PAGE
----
It has been reported that practitioners in the US believe multifocal contact lens fitting takes a lot of chair time and is associated with poor success.2 In a 2011 survey, they also indicated they had little confidence their multifocal fits would increase in the near future.3 These results are from seven years ago, and since that time new multifocal designs, available in many different materials and modalities, have become available. This increase in choice perhaps explains why these attitudes do not match the information being presented at conferences or in journals, which support the conclusion that multifocal lenses are becoming easier to fit and achieve improved success rates.
Does multifocal fitting really take that much longer? Yes … and no!
While there are some additional steps required for fitting and follow up, when properly planned, the fitting of multifocals should still be worth the time spent in practice. Much of the future success can be set-up through early conversations with the patient. Spending time upfront setting realistic expectations can help avoid endless requests to try and ‘tweak’ and improve vision later on.
There are four aspects to the ‘time to fit’ equation:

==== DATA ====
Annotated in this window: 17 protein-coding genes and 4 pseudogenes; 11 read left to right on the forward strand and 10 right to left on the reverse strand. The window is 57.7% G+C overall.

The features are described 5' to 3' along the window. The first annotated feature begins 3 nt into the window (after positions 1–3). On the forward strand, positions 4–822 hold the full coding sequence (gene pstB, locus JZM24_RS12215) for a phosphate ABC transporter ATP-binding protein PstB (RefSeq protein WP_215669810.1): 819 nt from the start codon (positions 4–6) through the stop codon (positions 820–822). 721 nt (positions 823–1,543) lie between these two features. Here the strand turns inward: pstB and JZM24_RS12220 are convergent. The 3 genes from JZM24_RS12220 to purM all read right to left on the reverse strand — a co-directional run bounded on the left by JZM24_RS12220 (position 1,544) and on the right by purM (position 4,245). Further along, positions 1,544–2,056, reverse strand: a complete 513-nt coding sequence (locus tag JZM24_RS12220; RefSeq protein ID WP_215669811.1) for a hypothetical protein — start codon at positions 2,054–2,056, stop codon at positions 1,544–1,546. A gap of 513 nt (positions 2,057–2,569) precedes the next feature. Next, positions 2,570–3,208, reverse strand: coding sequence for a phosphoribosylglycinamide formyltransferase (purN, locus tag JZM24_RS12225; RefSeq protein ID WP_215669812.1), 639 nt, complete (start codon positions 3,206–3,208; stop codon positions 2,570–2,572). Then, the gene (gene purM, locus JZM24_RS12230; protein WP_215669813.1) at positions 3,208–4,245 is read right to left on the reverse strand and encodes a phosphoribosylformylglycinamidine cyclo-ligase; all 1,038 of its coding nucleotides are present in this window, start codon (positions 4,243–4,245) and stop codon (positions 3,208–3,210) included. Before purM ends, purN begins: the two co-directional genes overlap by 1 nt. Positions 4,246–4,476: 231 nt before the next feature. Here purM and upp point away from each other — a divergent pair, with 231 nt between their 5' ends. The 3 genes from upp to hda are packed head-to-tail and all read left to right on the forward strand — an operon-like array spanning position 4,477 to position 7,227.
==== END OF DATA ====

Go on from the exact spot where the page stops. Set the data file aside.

- Setting realistic expectations: The time taken to counsel the patient on what to expect from their new lenses can be invaluable and will also help them understand that things will never be the same as their pre-presbyopia days. Depending on your practice set-up, this can be done by the practitioner or the support staff. Setting realistic expectations can be achieved by providing emphasis on flexibility of focus and a reduced need for over-readers. It is helpful if the patient appreciates they will likely require a range of visual correction options in addition to their contact lenses, including PALs and possibly single vision reading glasses for specific detailed tasks.
- Chair time will, of course, be driven by the number of lenses taken to achieve a successful fit. Several publications of multifocal lens trials, covering different products, have reported the number of lenses per eye needed to attain a successful fit. Woods et al. reported that in a presbyopic group of subjects, multifocals required on average 1.5 lenses per eye, compared to 1.3 per eye for both single vision and monovision fits.4 Slightly lower values have been reported by Moezzi et al5 and Varikooty et al.6 Put in these terms, taking on average just 3 lenses per patient to attain a successful fit does not sound onerous in terms of the cost of chair time.